From Boccaccio’s Decameron to why we need civil justice reform in light of coronavirus, we continue to publish new essays into our Thinking in a Pandemic project.
But today we offer our members some escape from the news cycle with our very first music-themed reading list! Charting everything from the origins of Marvin Gaye’s “Sexual Healing,” to the similarities between John Cage and Milton Babbitt, our archive has musical gems from all genres, with writers as passionate about Beethoven’s sublime symphonies as they are about Bessie Smith’s blues.
We also go all the way back to our Winter 1975 print issue with an essay by Glenn Gould—a heartfelt, hilarious commemorative to Ernst Krenek, who “despite being a prolific composer,” Gould writes, “is one of the least understood musical figures of the twentieth century.”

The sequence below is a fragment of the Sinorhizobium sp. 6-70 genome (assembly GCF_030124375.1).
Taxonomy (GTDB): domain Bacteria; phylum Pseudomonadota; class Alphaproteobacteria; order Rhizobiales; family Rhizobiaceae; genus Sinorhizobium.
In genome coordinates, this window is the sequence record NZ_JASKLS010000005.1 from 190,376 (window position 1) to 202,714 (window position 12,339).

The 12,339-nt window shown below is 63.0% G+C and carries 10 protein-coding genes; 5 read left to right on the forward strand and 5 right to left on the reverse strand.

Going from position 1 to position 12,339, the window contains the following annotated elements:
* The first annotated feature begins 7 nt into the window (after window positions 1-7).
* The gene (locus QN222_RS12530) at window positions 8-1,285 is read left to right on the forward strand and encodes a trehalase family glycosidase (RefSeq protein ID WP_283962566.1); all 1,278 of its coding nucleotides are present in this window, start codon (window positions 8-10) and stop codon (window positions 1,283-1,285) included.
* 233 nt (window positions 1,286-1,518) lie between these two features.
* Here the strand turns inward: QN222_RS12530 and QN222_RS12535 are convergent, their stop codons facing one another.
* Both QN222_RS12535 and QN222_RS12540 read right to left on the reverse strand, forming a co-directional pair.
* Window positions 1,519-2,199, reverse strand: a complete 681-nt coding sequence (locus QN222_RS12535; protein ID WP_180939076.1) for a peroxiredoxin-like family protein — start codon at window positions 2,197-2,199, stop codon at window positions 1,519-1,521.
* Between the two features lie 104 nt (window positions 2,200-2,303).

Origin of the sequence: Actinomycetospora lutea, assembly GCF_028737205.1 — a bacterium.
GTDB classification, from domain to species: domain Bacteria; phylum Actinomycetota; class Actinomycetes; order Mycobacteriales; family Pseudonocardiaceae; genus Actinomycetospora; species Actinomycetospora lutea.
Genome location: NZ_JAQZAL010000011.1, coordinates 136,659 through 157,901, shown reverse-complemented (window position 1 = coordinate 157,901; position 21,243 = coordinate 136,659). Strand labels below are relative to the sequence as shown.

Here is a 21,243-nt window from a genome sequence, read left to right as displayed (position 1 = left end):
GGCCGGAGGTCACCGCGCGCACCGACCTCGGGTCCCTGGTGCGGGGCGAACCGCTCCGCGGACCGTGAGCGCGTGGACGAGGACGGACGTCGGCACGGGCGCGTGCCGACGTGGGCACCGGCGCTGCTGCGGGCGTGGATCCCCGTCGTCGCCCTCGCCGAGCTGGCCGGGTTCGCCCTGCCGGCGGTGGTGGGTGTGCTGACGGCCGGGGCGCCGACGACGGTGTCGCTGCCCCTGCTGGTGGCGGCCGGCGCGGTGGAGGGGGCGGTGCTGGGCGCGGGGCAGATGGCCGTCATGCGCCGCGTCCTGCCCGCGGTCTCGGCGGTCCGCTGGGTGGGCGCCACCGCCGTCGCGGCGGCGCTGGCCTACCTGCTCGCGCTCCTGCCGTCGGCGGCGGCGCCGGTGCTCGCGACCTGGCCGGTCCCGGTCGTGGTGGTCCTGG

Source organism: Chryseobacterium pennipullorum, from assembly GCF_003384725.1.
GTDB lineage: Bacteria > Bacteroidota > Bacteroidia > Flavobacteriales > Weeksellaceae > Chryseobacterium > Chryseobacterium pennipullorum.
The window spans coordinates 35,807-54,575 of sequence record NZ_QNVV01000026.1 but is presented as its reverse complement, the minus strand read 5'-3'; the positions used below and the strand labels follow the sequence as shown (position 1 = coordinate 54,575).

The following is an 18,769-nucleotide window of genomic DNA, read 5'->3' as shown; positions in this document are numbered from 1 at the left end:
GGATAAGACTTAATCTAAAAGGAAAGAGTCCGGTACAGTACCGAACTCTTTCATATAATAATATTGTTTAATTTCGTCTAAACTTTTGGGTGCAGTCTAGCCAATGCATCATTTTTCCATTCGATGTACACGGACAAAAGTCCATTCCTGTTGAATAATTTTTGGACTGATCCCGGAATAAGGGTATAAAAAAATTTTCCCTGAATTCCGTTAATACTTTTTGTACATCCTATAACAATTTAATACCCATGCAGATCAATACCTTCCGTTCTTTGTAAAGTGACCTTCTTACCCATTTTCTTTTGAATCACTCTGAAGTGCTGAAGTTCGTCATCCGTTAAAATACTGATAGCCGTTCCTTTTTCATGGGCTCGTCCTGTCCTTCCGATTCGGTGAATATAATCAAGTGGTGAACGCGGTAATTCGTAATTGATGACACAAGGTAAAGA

From the Winter 1975 issue of Boston Review: Glenn Gould argues that despite being a prolific composer, Ernst Krenek is one of the least understood musical figures of the twentieth century.
The novel House of Earth shows Woody Guthrie in a different light, exiled from the Dust Bowl but dreaming of it still.